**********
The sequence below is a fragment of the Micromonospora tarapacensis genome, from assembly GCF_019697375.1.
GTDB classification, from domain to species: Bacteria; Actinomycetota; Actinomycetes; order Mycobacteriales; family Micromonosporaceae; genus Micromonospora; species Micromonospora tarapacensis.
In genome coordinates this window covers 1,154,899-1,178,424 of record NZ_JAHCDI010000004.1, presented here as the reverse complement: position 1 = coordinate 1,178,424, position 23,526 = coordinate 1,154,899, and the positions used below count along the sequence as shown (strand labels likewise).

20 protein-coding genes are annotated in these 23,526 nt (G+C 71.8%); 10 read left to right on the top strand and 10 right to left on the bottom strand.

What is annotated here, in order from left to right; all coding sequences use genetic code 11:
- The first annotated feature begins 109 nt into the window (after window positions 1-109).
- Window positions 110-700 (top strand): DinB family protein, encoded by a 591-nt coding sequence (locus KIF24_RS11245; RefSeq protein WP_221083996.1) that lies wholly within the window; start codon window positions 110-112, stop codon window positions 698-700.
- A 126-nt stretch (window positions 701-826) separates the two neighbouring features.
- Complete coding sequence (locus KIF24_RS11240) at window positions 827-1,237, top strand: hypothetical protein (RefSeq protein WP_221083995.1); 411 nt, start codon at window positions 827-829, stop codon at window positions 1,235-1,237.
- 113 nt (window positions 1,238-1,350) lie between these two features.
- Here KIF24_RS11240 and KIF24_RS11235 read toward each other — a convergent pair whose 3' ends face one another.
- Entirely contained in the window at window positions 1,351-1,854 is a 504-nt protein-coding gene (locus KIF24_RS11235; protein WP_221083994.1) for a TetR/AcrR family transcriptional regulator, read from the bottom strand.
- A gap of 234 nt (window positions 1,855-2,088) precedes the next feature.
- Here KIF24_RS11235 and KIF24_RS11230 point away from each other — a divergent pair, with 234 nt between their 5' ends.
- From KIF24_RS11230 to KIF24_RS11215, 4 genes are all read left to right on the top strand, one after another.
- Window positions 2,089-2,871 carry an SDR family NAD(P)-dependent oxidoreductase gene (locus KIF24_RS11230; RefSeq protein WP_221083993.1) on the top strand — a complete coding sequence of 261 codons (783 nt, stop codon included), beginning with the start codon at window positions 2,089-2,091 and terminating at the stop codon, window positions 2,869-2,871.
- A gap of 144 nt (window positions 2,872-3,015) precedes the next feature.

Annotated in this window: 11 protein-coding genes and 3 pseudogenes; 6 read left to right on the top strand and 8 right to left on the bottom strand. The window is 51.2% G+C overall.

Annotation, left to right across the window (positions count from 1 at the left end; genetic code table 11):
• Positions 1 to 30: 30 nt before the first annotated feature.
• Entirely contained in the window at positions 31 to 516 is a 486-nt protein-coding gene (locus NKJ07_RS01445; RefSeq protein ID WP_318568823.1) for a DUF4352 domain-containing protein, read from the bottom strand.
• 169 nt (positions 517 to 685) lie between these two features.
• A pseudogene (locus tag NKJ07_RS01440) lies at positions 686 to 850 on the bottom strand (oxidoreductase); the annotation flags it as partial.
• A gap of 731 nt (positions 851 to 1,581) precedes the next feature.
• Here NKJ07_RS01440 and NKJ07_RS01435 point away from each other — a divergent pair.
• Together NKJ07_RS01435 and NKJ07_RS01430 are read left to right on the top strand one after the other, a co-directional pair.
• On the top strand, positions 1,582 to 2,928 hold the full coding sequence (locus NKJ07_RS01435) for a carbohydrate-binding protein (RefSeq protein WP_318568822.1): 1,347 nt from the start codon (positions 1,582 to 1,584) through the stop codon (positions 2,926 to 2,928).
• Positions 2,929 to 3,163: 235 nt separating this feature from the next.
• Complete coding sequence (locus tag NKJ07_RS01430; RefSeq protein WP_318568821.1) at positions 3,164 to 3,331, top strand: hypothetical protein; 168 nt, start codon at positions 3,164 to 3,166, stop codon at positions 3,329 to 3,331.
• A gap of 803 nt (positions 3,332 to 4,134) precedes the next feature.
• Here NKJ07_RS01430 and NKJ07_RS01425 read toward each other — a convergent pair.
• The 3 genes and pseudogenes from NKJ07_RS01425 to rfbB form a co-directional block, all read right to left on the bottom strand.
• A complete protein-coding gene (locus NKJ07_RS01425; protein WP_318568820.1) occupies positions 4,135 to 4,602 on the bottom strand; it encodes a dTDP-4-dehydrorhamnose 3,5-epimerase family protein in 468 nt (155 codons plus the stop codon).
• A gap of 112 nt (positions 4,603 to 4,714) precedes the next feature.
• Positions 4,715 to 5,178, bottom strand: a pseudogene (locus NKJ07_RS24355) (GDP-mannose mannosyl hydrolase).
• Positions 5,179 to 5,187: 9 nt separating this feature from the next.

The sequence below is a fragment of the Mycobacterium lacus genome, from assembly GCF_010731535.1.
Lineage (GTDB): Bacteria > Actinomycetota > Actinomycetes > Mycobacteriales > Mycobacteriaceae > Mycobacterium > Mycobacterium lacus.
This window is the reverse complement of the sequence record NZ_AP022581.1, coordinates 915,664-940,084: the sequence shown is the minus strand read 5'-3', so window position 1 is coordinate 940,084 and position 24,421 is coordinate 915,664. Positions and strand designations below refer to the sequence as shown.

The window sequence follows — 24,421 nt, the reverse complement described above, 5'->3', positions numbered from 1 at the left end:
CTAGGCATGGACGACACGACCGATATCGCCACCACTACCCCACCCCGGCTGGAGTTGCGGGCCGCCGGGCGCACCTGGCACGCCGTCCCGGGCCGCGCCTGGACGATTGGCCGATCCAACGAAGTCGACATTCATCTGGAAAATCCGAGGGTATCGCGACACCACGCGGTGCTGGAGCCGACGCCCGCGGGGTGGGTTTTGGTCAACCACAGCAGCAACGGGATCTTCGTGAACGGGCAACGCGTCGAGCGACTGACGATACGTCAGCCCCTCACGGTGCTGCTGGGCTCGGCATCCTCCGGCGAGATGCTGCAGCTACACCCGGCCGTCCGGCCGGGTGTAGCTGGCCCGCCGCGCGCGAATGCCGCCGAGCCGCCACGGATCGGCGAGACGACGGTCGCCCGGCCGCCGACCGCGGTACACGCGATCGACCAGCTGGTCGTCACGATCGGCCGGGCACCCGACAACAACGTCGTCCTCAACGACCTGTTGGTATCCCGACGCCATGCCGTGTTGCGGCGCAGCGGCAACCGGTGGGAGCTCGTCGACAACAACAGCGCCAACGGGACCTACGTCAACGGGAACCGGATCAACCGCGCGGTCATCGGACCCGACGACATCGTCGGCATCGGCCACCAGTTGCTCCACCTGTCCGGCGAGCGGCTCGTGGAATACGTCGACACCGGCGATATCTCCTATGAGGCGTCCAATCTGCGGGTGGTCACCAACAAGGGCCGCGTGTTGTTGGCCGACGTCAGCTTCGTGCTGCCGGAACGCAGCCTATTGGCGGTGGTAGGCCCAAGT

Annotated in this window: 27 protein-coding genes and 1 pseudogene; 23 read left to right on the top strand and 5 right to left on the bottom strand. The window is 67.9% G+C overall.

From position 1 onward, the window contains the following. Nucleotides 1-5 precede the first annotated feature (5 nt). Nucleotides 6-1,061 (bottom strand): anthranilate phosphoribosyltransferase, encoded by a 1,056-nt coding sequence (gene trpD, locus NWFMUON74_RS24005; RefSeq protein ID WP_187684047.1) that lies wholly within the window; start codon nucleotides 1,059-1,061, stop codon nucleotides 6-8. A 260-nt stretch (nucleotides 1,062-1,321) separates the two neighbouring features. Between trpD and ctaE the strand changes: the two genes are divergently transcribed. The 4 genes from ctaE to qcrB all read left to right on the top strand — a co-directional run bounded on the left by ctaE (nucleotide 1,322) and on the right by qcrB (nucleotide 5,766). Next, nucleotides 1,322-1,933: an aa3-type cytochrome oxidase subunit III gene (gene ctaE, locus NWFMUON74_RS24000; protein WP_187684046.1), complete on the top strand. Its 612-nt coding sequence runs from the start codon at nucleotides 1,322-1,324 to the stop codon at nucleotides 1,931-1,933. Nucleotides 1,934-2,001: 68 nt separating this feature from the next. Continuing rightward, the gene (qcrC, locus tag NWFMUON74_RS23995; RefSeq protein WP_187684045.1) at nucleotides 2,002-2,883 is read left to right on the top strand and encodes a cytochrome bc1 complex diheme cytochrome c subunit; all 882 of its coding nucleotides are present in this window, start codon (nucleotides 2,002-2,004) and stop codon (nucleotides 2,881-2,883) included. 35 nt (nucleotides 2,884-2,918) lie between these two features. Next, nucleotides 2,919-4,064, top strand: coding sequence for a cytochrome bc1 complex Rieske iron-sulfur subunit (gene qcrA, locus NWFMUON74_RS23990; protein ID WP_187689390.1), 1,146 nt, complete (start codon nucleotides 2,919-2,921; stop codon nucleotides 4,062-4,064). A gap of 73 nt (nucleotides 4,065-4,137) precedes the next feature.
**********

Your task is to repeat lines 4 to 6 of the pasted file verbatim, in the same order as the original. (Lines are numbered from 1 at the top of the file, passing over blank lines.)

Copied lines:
20 protein-coding genes are annotated in these 23,526 nt (G+C 71.8%); 10 read left to right on the top strand and 10 right to left on the bottom strand.

What is annotated here, in order from left to right; all coding sequences use genetic code 11:
- The first annotated feature begins 109 nt into the window (after window positions 1-109).